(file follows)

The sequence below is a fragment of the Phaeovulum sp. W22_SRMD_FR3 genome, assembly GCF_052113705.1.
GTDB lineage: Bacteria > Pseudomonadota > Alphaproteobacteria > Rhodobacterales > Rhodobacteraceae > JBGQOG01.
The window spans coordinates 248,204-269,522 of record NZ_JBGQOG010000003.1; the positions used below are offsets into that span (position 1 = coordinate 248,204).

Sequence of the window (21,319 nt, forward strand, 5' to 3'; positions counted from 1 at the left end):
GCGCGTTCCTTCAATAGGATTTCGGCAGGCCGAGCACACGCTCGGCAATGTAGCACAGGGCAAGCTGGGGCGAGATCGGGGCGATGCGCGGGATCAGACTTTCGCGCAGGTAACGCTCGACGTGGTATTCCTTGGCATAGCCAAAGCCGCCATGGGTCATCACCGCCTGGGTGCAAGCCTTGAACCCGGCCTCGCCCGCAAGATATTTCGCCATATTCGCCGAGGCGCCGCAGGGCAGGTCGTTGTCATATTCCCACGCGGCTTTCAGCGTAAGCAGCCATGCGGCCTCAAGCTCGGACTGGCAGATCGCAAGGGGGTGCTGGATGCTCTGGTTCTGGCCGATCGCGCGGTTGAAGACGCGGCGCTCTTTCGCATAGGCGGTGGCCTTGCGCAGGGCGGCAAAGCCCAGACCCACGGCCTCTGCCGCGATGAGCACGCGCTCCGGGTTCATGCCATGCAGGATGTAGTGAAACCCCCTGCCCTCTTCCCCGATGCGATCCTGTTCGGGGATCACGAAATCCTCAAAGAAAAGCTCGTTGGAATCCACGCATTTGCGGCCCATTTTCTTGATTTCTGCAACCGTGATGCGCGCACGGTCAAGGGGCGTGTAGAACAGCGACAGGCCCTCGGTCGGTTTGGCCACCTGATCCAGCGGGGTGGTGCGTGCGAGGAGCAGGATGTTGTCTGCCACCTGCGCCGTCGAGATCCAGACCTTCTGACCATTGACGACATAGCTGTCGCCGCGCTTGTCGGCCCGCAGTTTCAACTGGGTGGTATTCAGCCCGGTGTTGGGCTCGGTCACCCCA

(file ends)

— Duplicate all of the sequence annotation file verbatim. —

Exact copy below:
The sequence below is a fragment of the Phaeovulum sp. W22_SRMD_FR3 genome, assembly GCF_052113705.1.
GTDB lineage: Bacteria > Pseudomonadota > Alphaproteobacteria > Rhodobacterales > Rhodobacteraceae > JBGQOG01.
The window spans coordinates 248,204-269,522 of record NZ_JBGQOG010000003.1; the positions used below are offsets into that span (position 1 = coordinate 248,204).

Sequence of the window (21,319 nt, forward strand, 5' to 3'; positions counted from 1 at the left end):
GCGCGTTCCTTCAATAGGATTTCGGCAGGCCGAGCACACGCTCGGCAATGTAGCACAGGGCAAGCTGGGGCGAGATCGGGGCGATGCGCGGGATCAGACTTTCGCGCAGGTAACGCTCGACGTGGTATTCCTTGGCATAGCCAAAGCCGCCATGGGTCATCACCGCCTGGGTGCAAGCCTTGAACCCGGCCTCGCCCGCAAGATATTTCGCCATATTCGCCGAGGCGCCGCAGGGCAGGTCGTTGTCATATTCCCACGCGGCTTTCAGCGTAAGCAGCCATGCGGCCTCAAGCTCGGACTGGCAGATCGCAAGGGGGTGCTGGATGCTCTGGTTCTGGCCGATCGCGCGGTTGAAGACGCGGCGCTCTTTCGCATAGGCGGTGGCCTTGCGCAGGGCGGCAAAGCCCAGACCCACGGCCTCTGCCGCGATGAGCACGCGCTCCGGGTTCATGCCATGCAGGATGTAGTGAAACCCCCTGCCCTCTTCCCCGATGCGATCCTGTTCGGGGATCACGAAATCCTCAAAGAAAAGCTCGTTGGAATCCACGCATTTGCGGCCCATTTTCTTGATTTCTGCAACCGTGATGCGCGCACGGTCAAGGGGCGTGTAGAACAGCGACAGGCCCTCGGTCGGTTTGGCCACCTGATCCAGCGGGGTGGTGCGTGCGAGGAGCAGGATGTTGTCTGCCACCTGCGCCGTCGAGATCCAGACCTTCTGACCATTGACGACATAGCTGTCGCCGCGCTTGTCGGCCCGCAGTTTCAACTGGGTGGTATTCAGCCCGGTGTTGGGCTCGGTCACCCCA